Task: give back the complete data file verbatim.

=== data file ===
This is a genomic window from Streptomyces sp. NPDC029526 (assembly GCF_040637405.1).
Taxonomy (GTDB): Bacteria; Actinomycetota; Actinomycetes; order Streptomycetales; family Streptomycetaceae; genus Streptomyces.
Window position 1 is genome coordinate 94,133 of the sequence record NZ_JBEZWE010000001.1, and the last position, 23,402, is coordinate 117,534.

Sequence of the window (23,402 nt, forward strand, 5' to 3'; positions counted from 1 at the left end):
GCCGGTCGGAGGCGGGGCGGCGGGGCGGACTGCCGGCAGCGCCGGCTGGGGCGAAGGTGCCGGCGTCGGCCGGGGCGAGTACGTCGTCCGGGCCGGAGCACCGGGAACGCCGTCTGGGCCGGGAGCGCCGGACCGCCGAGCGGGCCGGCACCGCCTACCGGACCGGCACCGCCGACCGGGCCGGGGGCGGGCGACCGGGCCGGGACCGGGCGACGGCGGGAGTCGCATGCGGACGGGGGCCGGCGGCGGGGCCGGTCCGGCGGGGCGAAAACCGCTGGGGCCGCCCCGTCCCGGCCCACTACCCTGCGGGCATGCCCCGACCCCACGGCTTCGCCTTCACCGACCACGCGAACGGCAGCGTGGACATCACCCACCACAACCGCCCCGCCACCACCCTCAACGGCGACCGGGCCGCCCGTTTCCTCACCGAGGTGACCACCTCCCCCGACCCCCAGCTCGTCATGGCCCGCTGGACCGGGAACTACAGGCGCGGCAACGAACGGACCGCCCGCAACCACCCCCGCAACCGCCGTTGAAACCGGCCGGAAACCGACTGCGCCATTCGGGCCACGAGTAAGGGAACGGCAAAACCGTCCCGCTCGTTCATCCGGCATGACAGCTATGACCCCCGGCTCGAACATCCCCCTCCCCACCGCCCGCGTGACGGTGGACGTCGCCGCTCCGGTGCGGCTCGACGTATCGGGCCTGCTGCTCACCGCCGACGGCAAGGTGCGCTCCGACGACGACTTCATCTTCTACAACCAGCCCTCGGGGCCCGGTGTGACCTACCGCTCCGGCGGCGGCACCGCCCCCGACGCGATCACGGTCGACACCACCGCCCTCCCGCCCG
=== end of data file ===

This is a genomic window from Streptomyces sp. NPDC029526 (assembly GCF_040637405.1).
Taxonomy (GTDB): Bacteria; Actinomycetota; Actinomycetes; order Streptomycetales; family Streptomycetaceae; genus Streptomyces.
Window position 1 is genome coordinate 94,133 of the sequence record NZ_JBEZWE010000001.1, and the last position, 23,402, is coordinate 117,534.

Sequence of the window (23,402 nt, forward strand, 5' to 3'; positions counted from 1 at the left end):
GCCGGTCGGAGGCGGGGCGGCGGGGCGGACTGCCGGCAGCGCCGGCTGGGGCGAAGGTGCCGGCGTCGGCCGGGGCGAGTACGTCGTCCGGGCCGGAGCACCGGGAACGCCGTCTGGGCCGGGAGCGCCGGACCGCCGAGCGGGCCGGCACCGCCTACCGGACCGGCACCGCCGACCGGGCCGGGGGCGGGCGACCGGGCCGGGACCGGGCGACGGCGGGAGTCGCATGCGGACGGGGGCCGGCGGCGGGGCCGGTCCGGCGGGGCGAAAACCGCTGGGGCCGCCCCGTCCCGGCCCACTACCCTGCGGGCATGCCCCGACCCCACGGCTTCGCCTTCACCGACCACGCGAACGGCAGCGTGGACATCACCCACCACAACCGCCCCGCCACCACCCTCAACGGCGACCGGGCCGCCCGTTTCCTCACCGAGGTGACCACCTCCCCCGACCCCCAGCTCGTCATGGCCCGCTGGACCGGGAACTACAGGCGCGGCAACGAACGGACCGCCCGCAACCACCCCCGCAACCGCCGTTGAAACCGGCCGGAAACCGACTGCGCCATTCGGGCCACGAGTAAGGGAACGGCAAAACCGTCCCGCTCGTTCATCCGGCATGACAGCTATGACCCCCGGCTCGAACATCCCCCTCCCCACCGCCCGCGTGACGGTGGACGTCGCCGCTCCGGTGCGGCTCGACGTATCGGGCCTGCTGCTCACCGCCGACGGCAAGGTGCGCTCCGACGACGACTTCATCTTCTACAACCAGCCCTCGGGGCCCGGTGTGACCTACCGCTCCGGCGGCGGCACCGCCCCCGACGCGATCACGGTCGACACCACCGCCCTCCCGCCCG